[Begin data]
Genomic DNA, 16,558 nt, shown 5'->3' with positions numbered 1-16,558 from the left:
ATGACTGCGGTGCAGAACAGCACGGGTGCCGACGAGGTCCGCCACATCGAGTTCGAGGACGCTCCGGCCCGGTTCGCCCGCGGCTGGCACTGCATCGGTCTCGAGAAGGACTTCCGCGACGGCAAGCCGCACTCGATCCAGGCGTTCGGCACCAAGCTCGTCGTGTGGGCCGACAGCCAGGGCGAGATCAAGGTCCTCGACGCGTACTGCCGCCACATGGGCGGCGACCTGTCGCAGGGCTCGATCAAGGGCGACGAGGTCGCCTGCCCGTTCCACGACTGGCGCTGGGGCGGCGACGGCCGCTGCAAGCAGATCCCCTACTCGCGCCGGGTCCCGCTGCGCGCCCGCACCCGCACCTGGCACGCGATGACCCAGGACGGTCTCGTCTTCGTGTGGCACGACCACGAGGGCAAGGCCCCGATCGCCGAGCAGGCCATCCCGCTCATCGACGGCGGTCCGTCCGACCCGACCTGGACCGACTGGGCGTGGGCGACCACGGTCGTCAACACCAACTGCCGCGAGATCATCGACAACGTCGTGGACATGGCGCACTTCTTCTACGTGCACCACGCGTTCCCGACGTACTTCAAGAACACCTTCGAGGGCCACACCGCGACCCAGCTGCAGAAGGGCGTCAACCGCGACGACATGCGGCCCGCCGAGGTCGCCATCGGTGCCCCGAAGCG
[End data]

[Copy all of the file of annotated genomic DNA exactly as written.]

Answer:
Genomic DNA, 16,558 nt, shown 5'->3' with positions numbered 1-16,558 from the left:
ATGACTGCGGTGCAGAACAGCACGGGTGCCGACGAGGTCCGCCACATCGAGTTCGAGGACGCTCCGGCCCGGTTCGCCCGCGGCTGGCACTGCATCGGTCTCGAGAAGGACTTCCGCGACGGCAAGCCGCACTCGATCCAGGCGTTCGGCACCAAGCTCGTCGTGTGGGCCGACAGCCAGGGCGAGATCAAGGTCCTCGACGCGTACTGCCGCCACATGGGCGGCGACCTGTCGCAGGGCTCGATCAAGGGCGACGAGGTCGCCTGCCCGTTCCACGACTGGCGCTGGGGCGGCGACGGCCGCTGCAAGCAGATCCCCTACTCGCGCCGGGTCCCGCTGCGCGCCCGCACCCGCACCTGGCACGCGATGACCCAGGACGGTCTCGTCTTCGTGTGGCACGACCACGAGGGCAAGGCCCCGATCGCCGAGCAGGCCATCCCGCTCATCGACGGCGGTCCGTCCGACCCGACCTGGACCGACTGGGCGTGGGCGACCACGGTCGTCAACACCAACTGCCGCGAGATCATCGACAACGTCGTGGACATGGCGCACTTCTTCTACGTGCACCACGCGTTCCCGACGTACTTCAAGAACACCTTCGAGGGCCACACCGCGACCCAGCTGCAGAAGGGCGTCAACCGCGACGACATGCGGCCCGCCGAGGTCGCCATCGGTGCCCCGAAGCG